Howard County Cleaning Up After Sunday Full of Grass Fires - KWES NewsWest 9 / Midland, Odessa, Big Spring, TX: newswest9.com |

Howard County Cleaning Up After Sunday Full of Grass Fires

by Victor Lopez
NewsWest 9

HOWARD COUNTY--Fire crews were kept on the run for hours on end.  But the battle is far from over.

Howard County Volunteer Fire Chief Tommy Sullivan and his crews are tired and having to work in shifts, so they can get some rest. But when the sun rose on Monday morning, it was business as usual. Their main objective, keep things from getting anywhere near like they did on Sunday.

"Hundreds of power line poles are down. There's eight tank batteries that are still burning, right now. About 2 o'clock, we're going to go out and start extinguishing all those tank batteries," Sullivan said.

As if eight fires on Sunday wasn't enough, Howard County volunteer firefighters had a full agenda for Monday and the week ahead.

According to Sullivan, "(Monday) we are in, what we call, a mop-up phase. We still have a lot of hot spots from a lot of different fires. I have trucks working on those, putting out the hot spots near roadways or where there's fuel that could be re-ignited with the wind today (Monday).  Others that slept (Sunday) night, will pickup, where we can go rest today. Hopefully we can keep this up for the next couple of days and not have any major fires."

They've been able to track down the cause of fires that were responsible for destroying eight structures and acre after acre of grass land all across Howard County.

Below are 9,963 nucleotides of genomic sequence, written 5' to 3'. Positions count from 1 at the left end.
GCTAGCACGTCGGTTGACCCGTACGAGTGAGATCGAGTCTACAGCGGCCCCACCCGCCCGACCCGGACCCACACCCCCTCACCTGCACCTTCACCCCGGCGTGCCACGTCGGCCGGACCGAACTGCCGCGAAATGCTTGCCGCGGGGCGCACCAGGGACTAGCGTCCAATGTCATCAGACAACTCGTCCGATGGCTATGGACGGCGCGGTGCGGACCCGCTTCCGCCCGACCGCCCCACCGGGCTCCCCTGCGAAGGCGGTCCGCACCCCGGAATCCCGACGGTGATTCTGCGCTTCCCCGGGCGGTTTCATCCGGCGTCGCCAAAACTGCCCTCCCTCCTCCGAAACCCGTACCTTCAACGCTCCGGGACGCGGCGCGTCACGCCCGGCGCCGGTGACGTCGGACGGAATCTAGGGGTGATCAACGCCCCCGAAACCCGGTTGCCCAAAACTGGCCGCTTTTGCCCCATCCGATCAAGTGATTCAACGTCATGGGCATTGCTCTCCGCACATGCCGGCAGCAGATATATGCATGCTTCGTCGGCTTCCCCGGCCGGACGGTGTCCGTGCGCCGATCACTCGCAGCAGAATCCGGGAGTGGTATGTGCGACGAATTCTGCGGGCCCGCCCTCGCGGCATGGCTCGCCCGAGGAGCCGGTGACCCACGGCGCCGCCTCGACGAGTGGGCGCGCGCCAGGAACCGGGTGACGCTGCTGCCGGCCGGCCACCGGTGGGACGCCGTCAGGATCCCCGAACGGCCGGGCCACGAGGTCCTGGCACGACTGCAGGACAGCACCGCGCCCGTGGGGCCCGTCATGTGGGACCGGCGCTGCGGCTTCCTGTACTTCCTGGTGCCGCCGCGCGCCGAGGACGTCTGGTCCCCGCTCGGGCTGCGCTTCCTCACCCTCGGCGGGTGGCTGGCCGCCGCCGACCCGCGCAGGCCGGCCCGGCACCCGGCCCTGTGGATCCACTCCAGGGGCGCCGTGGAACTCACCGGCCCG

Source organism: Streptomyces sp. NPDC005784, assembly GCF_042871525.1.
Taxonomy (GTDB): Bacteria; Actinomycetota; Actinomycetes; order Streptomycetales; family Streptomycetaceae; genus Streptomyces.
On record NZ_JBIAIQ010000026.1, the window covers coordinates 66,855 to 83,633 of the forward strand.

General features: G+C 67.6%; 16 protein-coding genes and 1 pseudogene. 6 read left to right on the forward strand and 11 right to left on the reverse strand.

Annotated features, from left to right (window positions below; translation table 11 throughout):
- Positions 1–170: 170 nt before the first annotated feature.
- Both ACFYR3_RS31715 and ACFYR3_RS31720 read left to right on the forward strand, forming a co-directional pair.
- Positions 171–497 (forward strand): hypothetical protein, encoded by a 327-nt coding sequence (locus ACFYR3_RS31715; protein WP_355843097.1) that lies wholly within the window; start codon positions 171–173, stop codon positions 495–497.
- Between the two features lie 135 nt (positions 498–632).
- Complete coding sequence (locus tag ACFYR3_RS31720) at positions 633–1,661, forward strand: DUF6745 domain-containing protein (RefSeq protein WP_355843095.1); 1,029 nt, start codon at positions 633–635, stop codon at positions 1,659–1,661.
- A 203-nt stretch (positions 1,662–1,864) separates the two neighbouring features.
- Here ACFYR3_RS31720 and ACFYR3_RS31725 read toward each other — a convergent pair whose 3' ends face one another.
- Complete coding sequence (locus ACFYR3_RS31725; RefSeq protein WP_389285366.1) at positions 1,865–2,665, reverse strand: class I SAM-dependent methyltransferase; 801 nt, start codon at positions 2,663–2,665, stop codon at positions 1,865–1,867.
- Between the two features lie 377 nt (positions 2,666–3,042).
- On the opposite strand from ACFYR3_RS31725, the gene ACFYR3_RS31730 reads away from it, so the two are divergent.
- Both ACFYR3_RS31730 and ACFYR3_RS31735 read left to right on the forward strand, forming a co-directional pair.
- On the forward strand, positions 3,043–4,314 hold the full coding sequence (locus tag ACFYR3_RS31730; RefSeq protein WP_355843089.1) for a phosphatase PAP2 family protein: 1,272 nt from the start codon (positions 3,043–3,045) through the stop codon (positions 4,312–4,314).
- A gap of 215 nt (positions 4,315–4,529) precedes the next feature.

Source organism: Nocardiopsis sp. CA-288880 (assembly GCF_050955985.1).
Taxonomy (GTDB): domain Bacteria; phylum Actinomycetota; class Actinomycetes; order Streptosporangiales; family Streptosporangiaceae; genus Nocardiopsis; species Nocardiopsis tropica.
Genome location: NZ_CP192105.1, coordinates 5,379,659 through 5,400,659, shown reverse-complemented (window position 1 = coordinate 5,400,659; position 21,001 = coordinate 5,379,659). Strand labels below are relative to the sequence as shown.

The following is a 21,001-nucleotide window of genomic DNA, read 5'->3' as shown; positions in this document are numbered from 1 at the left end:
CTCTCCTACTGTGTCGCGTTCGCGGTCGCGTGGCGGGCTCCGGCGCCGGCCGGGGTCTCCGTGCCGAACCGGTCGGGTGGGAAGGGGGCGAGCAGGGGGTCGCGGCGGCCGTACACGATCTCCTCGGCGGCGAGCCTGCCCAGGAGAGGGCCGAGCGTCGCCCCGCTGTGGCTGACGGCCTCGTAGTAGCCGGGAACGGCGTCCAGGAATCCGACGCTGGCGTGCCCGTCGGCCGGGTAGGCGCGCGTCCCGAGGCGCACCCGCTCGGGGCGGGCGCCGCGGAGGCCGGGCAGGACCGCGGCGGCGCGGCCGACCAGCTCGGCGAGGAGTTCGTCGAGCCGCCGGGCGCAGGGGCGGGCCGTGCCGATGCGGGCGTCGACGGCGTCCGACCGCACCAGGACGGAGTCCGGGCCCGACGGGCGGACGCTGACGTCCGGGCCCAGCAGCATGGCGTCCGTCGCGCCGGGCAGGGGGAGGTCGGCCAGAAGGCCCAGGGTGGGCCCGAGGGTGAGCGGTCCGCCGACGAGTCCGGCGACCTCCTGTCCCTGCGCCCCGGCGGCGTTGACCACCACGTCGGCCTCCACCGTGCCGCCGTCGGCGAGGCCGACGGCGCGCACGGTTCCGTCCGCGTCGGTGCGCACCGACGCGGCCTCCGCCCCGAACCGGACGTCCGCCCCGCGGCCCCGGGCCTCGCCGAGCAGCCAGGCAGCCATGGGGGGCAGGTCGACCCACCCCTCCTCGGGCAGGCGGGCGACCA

"The biggest part of the fires, that I've seen so far, have all been electrical infrastructure problems, power lines going down or snapping in the high winds," Sullivan explained.

During times of high fire danger, mandatory evacuations could be made at any time. Fire officials say it's best to be prepared ahead of time.

"I want people to have an evacuation kit, where they have their medications, dog carrier, pet carrier ready.  When we give the evacuation, they may only have 6-7 minutes to get everything done," Sullivan said.

Another way you can help firefighters out, keep grass and brush short and 50 to 100 feet from your home and property. The less fuel available, the less likely you'll see much damage by a grass fire.

"These fires moved so fast yesterday (Sunday). We can't fight those fires. All we can do is tell people to get out of the way," Sullivan added. 

In case of evacuations, if residents decide to self-evacuate before being told, you should leave a note on your front door telling them your name, where you have gone and a phone number where you can be reached. It will help emergency management keep track of people and not think anyone was lost in the fire.

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